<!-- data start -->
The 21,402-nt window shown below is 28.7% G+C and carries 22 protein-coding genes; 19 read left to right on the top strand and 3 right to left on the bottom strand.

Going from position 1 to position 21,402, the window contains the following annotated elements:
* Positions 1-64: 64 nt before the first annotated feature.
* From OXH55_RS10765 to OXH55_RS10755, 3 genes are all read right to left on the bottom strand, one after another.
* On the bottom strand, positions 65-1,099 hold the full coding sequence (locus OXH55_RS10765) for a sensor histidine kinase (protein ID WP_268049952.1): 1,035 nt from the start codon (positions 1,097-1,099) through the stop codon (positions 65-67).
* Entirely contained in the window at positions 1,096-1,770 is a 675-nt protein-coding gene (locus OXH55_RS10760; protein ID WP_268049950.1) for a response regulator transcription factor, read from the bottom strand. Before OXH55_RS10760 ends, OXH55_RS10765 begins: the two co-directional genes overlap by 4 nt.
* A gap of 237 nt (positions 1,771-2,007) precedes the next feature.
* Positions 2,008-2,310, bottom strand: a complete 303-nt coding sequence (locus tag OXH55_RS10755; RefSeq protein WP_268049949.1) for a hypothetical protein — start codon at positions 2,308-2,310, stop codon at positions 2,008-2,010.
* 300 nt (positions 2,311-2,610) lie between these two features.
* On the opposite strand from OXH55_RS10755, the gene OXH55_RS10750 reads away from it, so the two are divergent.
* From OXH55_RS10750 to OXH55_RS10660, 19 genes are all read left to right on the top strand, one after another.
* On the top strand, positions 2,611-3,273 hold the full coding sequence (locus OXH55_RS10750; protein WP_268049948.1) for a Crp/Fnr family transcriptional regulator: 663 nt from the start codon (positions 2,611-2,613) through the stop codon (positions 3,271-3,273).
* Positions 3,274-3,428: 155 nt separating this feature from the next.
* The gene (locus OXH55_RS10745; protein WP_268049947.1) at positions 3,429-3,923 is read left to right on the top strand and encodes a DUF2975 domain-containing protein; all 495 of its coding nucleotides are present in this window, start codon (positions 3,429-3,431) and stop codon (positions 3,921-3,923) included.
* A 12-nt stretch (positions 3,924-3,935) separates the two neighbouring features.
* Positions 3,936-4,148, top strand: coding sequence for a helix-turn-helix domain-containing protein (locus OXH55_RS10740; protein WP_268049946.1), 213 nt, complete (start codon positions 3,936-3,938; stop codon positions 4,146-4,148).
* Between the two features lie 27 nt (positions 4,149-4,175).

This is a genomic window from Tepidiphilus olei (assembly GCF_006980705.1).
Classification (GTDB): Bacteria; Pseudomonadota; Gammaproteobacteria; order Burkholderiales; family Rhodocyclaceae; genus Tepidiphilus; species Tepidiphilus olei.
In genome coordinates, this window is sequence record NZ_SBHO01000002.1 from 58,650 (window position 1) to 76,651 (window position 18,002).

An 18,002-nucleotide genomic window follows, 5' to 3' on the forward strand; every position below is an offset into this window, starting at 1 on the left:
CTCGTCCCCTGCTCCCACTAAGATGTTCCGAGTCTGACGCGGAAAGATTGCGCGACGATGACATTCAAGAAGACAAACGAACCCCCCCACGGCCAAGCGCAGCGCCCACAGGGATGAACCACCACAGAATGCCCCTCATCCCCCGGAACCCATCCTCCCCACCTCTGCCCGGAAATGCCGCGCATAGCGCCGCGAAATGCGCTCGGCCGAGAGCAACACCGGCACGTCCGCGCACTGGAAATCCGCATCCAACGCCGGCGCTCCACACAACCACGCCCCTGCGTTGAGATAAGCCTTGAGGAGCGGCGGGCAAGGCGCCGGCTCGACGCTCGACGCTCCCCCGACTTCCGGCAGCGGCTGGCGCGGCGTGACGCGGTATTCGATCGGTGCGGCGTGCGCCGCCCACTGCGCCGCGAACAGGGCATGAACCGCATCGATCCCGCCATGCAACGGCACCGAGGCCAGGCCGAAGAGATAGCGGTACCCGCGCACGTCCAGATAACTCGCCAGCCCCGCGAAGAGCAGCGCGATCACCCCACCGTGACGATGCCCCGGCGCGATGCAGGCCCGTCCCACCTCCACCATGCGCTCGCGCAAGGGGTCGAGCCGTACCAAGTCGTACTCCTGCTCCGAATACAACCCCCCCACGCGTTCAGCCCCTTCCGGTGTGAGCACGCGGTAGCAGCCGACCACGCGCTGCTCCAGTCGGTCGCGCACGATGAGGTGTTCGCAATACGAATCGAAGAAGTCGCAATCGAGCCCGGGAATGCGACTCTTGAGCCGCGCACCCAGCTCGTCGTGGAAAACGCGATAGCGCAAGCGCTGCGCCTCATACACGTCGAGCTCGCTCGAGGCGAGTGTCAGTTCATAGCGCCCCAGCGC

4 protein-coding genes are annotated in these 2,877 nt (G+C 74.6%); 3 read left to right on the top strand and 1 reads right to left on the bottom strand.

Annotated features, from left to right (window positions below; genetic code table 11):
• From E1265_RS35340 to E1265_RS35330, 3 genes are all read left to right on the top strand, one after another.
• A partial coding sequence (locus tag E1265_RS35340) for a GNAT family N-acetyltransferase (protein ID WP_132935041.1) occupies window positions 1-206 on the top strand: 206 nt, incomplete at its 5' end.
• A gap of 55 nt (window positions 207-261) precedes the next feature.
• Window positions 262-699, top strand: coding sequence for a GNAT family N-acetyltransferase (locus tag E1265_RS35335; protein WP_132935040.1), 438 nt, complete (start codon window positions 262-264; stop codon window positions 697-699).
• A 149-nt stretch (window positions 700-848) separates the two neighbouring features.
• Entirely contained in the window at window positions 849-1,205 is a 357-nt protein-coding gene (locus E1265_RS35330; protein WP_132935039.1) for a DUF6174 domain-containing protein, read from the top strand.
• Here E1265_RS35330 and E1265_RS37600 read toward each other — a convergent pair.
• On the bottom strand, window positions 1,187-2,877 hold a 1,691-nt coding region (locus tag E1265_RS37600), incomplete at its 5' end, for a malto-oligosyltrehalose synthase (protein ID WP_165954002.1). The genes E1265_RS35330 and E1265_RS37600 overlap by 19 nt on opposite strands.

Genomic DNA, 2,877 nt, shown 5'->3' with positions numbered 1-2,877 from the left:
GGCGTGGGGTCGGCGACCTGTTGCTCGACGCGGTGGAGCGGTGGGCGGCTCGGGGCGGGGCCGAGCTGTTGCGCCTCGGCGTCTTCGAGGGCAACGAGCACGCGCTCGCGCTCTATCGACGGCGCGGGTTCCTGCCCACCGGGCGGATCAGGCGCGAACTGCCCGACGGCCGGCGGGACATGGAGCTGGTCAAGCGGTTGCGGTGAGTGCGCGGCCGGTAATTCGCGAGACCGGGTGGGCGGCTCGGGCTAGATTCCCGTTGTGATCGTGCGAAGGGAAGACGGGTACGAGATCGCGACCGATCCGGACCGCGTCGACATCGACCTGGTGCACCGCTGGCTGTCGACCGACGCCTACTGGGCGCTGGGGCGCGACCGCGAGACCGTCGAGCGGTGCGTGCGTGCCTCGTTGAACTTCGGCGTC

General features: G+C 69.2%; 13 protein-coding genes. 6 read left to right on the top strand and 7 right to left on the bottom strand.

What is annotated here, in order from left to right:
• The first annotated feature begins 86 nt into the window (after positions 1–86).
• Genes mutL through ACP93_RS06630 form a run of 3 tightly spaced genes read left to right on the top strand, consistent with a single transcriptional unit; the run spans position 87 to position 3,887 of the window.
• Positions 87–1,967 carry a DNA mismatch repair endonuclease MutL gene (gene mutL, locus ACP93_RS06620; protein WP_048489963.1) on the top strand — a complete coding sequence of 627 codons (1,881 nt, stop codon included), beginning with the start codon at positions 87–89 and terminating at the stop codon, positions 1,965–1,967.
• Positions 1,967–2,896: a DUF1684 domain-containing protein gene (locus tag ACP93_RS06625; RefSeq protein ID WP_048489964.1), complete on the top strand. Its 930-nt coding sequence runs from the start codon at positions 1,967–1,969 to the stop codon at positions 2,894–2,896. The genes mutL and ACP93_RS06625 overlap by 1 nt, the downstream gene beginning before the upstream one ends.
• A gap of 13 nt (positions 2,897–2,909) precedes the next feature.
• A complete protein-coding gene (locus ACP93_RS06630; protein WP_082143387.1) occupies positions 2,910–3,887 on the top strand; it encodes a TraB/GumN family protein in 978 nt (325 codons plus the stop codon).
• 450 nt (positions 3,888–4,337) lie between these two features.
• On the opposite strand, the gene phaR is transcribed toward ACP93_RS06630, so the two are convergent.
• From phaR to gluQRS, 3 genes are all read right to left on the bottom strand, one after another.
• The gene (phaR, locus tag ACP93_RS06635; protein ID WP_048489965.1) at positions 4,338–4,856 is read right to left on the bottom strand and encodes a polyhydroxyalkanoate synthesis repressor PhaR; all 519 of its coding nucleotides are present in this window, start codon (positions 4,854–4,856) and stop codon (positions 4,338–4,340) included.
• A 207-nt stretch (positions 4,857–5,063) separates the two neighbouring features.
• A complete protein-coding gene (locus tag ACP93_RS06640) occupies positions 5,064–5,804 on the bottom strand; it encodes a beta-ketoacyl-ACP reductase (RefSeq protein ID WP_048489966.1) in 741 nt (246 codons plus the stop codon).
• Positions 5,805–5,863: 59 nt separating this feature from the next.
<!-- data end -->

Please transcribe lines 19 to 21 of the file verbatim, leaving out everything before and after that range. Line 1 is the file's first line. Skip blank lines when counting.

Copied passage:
Classification (GTDB): Bacteria; Pseudomonadota; Gammaproteobacteria; order Burkholderiales; family Rhodocyclaceae; genus Tepidiphilus; species Tepidiphilus olei.
In genome coordinates, this window is sequence record NZ_SBHO01000002.1 from 58,650 (window position 1) to 76,651 (window position 18,002).

An 18,002-nucleotide genomic window follows, 5' to 3' on the forward strand; every position below is an offset into this window, starting at 1 on the left: